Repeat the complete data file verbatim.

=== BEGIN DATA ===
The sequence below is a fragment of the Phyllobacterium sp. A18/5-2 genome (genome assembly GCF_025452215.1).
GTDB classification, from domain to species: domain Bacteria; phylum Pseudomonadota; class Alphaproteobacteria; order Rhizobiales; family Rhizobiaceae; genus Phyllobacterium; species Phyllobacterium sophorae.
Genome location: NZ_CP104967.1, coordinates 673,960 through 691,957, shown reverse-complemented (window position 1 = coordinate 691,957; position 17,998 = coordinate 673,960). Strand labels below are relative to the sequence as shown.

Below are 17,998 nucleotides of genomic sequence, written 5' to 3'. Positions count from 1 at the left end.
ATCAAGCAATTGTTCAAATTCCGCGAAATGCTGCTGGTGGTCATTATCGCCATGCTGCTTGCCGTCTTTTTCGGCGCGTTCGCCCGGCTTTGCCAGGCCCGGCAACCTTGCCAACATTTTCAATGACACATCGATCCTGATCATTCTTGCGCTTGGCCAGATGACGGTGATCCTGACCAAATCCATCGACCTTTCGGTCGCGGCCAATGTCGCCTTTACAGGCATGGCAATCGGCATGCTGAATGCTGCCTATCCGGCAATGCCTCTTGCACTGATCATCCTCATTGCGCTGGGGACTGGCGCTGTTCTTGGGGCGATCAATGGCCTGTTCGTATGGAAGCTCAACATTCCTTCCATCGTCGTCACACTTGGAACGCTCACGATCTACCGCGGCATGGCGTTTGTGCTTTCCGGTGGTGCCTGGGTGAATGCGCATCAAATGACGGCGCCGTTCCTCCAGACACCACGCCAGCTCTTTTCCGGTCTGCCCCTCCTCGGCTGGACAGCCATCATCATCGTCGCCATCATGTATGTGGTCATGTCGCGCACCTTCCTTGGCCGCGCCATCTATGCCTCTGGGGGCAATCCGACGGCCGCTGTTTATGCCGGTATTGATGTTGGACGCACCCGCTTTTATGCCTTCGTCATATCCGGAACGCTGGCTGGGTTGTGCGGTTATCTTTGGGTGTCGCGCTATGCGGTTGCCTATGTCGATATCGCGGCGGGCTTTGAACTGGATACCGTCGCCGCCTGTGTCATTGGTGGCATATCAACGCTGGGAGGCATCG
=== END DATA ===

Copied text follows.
The sequence below is a fragment of the Phyllobacterium sp. A18/5-2 genome (genome assembly GCF_025452215.1).
GTDB classification, from domain to species: domain Bacteria; phylum Pseudomonadota; class Alphaproteobacteria; order Rhizobiales; family Rhizobiaceae; genus Phyllobacterium; species Phyllobacterium sophorae.
Genome location: NZ_CP104967.1, coordinates 673,960 through 691,957, shown reverse-complemented (window position 1 = coordinate 691,957; position 17,998 = coordinate 673,960). Strand labels below are relative to the sequence as shown.

Below are 17,998 nucleotides of genomic sequence, written 5' to 3'. Positions count from 1 at the left end.
ATCAAGCAATTGTTCAAATTCCGCGAAATGCTGCTGGTGGTCATTATCGCCATGCTGCTTGCCGTCTTTTTCGGCGCGTTCGCCCGGCTTTGCCAGGCCCGGCAACCTTGCCAACATTTTCAATGACACATCGATCCTGATCATTCTTGCGCTTGGCCAGATGACGGTGATCCTGACCAAATCCATCGACCTTTCGGTCGCGGCCAATGTCGCCTTTACAGGCATGGCAATCGGCATGCTGAATGCTGCCTATCCGGCAATGCCTCTTGCACTGATCATCCTCATTGCGCTGGGGACTGGCGCTGTTCTTGGGGCGATCAATGGCCTGTTCGTATGGAAGCTCAACATTCCTTCCATCGTCGTCACACTTGGAACGCTCACGATCTACCGCGGCATGGCGTTTGTGCTTTCCGGTGGTGCCTGGGTGAATGCGCATCAAATGACGGCGCCGTTCCTCCAGACACCACGCCAGCTCTTTTCCGGTCTGCCCCTCCTCGGCTGGACAGCCATCATCATCGTCGCCATCATGTATGTGGTCATGTCGCGCACCTTCCTTGGCCGCGCCATCTATGCCTCTGGGGGCAATCCGACGGCCGCTGTTTATGCCGGTATTGATGTTGGACGCACCCGCTTTTATGCCTTCGTCATATCCGGAACGCTGGCTGGGTTGTGCGGTTATCTTTGGGTGTCGCGCTATGCGGTTGCCTATGTCGATATCGCGGCGGGCTTTGAACTGGATACCGTCGCCGCCTGTGTCATTGGTGGCATATCAACGCTGGGAGGCATCG